Both Mallory and Gaskins said that supporting men with criminal tendencies brings women into a life of crime. Smith said that women would like to break free from these men but don’t find it so easy to do.

    “The man may be the actor but the woman is prosecuted as well,” Smith said. “Often women have little information to bargain for a better plea and end up serving long sentences. Also, women are afraid the men will hurt them, their children or their families if they ‘snitch’ on them.”

    Taifa and Smith said that women have additional problems if they have a family.

    “When women are incarcerated, they have very little contact with the family and especially the children,” Smith said. “They are often single parents and when they go to prison, they may lose custody of their children to family members who are angry with them and therefore may face a legal termination of parental rights.”

    Taifa said that when a woman gets through serving a prison term, she will have problems finding a job or getting basic social services because of her record. “It no secret that a woman, especially a Black woman, will have a harder time getting a job and established than a White woman,” she said.

    The main hurdle that women offenders face in and out of prison is psychological. Dr. Wilma Butler acknowledges that and has formed a group in D.C., WINCA (Women in Control Again) that focuses on female offenders and putting them on the right track.

    “Women who are in the criminal justice system have to deal with issues of low self-esteem, anger and, in some cases, mental illness,” Butler said. “We try to deal with it in a holistic way, trying to keep the body and the mind sound. If the body is out of sync, the mind also can be out of sync, too.”

    Smith said that many women offenders take on the role of victim.

    “The history of sexual and physical victimization puts them at risk for criminal involvement and poor decision-making,” she said.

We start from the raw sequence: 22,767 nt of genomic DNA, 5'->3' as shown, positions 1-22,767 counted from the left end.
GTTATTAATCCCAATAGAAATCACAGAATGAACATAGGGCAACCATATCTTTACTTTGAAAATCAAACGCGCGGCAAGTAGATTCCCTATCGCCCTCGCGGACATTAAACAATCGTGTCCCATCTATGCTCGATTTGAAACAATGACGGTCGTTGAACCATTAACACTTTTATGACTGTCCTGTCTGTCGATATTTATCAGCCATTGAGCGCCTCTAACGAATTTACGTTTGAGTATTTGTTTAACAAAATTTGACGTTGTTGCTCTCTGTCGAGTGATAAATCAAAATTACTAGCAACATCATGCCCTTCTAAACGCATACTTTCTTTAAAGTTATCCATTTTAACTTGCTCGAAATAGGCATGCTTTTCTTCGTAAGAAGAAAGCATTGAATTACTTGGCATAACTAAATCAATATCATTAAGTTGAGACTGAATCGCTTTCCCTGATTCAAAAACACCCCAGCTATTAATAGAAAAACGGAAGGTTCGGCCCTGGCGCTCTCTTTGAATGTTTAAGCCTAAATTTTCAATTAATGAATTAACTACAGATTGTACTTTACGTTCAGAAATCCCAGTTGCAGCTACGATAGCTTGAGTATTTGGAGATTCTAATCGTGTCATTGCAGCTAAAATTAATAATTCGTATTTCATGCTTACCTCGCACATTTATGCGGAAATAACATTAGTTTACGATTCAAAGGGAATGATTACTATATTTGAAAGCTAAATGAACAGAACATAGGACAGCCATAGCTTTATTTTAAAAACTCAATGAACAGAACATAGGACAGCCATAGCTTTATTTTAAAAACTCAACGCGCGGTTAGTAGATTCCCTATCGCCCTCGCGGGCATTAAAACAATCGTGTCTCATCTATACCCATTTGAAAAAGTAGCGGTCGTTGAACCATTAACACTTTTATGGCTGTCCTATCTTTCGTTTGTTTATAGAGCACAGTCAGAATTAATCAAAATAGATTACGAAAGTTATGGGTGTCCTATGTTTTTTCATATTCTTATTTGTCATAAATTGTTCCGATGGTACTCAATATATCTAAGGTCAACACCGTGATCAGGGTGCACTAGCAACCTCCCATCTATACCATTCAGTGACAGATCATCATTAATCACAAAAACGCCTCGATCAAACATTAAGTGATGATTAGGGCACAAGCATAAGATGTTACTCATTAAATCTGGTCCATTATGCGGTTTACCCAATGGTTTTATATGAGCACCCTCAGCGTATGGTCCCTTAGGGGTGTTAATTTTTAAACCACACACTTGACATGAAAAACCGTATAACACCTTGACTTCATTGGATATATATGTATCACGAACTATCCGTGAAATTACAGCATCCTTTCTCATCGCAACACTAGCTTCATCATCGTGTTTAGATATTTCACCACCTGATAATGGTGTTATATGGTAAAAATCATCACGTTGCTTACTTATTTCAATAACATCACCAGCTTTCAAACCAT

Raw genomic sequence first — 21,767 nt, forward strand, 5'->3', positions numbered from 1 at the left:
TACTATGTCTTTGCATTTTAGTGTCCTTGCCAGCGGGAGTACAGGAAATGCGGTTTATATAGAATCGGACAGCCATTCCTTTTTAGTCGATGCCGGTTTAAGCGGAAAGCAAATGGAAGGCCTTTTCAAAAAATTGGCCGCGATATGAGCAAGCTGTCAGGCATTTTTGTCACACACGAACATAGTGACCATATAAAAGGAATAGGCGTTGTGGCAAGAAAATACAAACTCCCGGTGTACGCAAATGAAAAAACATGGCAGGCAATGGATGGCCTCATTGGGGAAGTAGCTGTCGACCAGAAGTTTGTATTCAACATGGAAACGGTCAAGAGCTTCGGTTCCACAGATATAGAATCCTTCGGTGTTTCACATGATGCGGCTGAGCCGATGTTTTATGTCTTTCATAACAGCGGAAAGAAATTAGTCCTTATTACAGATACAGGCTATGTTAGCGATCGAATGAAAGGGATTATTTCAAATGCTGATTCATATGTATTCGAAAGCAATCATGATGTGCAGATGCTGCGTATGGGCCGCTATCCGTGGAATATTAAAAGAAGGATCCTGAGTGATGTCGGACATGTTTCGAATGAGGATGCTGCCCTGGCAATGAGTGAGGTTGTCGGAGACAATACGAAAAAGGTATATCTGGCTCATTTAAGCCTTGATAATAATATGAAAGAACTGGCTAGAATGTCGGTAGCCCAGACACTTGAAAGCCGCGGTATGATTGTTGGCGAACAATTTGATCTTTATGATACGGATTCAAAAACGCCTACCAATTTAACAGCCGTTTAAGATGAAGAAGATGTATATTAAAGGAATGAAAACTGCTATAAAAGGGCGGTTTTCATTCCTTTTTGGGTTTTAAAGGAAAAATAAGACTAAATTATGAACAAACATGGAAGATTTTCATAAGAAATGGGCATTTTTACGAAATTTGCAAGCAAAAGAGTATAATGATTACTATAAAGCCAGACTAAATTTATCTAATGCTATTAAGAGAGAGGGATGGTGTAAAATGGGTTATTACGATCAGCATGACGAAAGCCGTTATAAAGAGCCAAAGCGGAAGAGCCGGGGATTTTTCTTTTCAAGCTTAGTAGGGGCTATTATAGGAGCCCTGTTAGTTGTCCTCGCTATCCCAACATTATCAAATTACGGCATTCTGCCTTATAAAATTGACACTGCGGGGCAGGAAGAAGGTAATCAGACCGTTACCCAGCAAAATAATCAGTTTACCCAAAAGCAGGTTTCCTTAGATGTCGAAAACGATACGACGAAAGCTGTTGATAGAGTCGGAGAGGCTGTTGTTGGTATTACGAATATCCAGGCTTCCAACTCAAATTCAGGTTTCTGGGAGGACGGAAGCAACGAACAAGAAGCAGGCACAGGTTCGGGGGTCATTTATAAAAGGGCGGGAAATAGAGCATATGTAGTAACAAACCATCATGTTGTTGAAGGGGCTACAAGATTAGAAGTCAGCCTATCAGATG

In an April 1999 BJS report, “Prior Abuse Reported by Inmates and Probationers”, nearly 6 in 10 women in state prisons had experienced physical or sexual abuse in the past. The report said that 69 percent of the affected group said an assault occurred before the age of 18.

    In contrast, only 16 percent of the male inmates surveyed confirmed physical or sexual abuse before incarceration.

    Mallory and Gaskins admitted candidly that they had been sexually abused by family members and lovers.

    “You know it happens but you don’t talk about it to anyone,” she said. “It affects you because it took away your power as a woman, but you tell yourself that it is not a big thing. But it is.”

    Gaskins is close to finishing her probation because she is clean and met her responsibilities. Still, there are temptations.

    “When I go to the store I see the crack addicts that I used to hang with,” she said,” and I admit that a side of me wants to go over there and do what they are doing. But I fight that because I want a better life.

    “You don’t know how I feel when I get home from the store after walking by them.”

    Mallory is in a living environment where she is verbally abused by her housemates for staying away from drugs.

    “Oh, I get called all kinds of names and it is tempting but I have better goals for myself,” she said. Mallory works with an organization, HIPS (Helping Individual Prostitutes Survive), which helps prostitutes get off the street and provides them with counseling and social services. “After you get out of prison, it is not easy, but it can be done with the help of the Lord and determination.”


    New American Media Editor’s Note: James Wright’s profile of black women in and out of prison won best investigative/in-depth article in